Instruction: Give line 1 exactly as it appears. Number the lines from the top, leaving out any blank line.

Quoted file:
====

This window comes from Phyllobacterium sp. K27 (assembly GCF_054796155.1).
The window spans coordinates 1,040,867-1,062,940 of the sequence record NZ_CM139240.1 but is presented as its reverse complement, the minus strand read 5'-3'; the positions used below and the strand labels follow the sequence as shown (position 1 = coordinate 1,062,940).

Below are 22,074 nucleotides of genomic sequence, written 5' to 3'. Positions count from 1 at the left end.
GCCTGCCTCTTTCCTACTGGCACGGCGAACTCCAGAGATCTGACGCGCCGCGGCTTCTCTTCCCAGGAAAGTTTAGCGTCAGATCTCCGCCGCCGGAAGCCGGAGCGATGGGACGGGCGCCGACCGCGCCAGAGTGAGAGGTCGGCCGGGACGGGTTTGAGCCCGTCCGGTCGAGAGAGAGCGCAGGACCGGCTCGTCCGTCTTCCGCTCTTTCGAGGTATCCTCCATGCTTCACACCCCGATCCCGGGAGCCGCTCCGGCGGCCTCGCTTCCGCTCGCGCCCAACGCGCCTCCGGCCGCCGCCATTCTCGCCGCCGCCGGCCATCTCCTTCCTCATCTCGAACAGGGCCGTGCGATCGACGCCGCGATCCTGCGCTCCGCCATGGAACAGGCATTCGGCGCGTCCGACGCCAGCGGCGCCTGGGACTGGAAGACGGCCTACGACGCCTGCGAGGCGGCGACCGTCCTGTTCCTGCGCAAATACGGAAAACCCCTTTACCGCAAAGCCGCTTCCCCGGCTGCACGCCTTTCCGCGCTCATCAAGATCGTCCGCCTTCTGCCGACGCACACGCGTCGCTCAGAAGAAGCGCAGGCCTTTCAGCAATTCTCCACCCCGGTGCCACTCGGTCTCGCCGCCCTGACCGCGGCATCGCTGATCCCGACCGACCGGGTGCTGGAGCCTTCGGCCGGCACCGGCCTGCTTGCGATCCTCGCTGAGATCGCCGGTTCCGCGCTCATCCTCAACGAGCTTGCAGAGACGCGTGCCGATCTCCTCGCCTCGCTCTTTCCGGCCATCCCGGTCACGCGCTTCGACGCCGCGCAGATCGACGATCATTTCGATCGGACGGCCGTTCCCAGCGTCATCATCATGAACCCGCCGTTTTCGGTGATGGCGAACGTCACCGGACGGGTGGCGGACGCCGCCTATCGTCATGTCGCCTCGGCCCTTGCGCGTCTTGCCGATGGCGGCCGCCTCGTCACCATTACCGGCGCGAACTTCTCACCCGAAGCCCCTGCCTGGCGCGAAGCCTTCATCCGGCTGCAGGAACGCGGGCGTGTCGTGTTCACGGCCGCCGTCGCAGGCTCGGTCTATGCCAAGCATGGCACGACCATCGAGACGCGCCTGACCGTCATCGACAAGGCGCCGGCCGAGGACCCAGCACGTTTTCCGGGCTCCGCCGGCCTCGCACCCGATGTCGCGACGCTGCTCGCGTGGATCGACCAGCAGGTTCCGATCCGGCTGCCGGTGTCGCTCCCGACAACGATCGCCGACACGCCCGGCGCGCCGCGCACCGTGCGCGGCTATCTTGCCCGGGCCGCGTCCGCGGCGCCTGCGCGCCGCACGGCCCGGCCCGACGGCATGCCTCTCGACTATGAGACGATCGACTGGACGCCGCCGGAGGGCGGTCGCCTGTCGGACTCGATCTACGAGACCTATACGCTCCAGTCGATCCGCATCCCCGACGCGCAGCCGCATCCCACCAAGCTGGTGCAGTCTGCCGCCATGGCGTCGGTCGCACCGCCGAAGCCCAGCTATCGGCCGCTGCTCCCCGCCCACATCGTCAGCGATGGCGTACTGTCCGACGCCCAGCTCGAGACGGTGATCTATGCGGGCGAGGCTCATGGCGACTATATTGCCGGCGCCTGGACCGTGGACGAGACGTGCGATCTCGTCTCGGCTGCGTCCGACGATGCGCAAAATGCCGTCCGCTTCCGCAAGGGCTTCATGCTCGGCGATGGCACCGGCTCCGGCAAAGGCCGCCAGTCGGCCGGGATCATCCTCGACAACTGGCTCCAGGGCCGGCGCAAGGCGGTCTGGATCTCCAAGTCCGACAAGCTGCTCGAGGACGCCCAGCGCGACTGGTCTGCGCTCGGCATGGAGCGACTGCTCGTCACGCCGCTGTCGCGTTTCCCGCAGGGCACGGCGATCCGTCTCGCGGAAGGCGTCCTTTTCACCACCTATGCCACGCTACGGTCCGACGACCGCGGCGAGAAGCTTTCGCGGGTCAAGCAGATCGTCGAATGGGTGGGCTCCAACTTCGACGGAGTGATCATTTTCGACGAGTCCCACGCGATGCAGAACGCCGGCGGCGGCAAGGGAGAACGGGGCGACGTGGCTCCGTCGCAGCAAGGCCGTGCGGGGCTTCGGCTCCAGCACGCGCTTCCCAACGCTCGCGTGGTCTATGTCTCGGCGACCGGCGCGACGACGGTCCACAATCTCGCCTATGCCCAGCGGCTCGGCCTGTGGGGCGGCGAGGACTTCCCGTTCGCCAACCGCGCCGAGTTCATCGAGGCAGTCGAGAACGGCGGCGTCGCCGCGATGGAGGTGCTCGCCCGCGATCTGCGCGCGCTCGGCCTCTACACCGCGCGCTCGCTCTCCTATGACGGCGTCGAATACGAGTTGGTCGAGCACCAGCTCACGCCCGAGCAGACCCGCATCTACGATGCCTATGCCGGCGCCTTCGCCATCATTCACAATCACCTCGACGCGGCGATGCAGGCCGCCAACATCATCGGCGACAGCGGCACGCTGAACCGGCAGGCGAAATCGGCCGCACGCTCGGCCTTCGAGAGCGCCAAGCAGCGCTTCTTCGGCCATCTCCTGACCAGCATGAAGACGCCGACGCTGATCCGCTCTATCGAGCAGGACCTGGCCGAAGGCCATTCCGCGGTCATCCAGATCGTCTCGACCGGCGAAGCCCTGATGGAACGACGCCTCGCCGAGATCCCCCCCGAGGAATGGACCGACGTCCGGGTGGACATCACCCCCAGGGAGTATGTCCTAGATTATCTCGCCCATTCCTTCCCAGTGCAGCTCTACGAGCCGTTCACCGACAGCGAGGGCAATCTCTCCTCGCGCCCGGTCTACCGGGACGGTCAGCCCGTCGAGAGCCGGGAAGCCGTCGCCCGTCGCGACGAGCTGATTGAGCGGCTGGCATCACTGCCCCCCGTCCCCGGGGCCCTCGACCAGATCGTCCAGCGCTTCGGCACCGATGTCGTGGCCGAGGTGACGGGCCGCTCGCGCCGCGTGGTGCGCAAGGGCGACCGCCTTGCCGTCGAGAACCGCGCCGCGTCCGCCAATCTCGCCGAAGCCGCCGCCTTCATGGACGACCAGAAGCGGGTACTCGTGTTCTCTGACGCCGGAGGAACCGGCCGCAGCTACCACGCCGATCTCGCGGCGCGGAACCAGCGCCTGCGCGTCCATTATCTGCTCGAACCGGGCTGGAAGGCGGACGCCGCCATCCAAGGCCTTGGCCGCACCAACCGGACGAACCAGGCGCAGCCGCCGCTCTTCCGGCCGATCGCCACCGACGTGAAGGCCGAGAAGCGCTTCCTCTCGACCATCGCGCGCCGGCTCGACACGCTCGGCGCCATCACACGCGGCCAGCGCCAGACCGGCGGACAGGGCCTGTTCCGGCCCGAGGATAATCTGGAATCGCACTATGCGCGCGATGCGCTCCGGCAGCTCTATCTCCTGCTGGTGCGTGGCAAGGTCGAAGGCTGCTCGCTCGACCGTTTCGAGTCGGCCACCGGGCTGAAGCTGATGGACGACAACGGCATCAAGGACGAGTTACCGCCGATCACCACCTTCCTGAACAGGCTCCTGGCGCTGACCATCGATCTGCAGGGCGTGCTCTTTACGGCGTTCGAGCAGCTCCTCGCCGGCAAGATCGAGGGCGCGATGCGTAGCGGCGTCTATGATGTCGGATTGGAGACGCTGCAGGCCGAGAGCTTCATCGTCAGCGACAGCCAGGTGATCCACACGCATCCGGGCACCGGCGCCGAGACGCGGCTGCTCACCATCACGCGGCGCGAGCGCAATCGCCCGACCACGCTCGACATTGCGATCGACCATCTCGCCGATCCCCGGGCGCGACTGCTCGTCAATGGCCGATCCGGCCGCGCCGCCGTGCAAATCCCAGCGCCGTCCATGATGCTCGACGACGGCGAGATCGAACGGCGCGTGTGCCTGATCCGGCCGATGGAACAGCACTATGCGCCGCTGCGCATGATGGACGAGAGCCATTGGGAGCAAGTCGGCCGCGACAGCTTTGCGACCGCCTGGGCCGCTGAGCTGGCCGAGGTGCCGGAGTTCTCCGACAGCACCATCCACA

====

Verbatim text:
This window comes from Phyllobacterium sp. K27 (assembly GCF_054796155.1).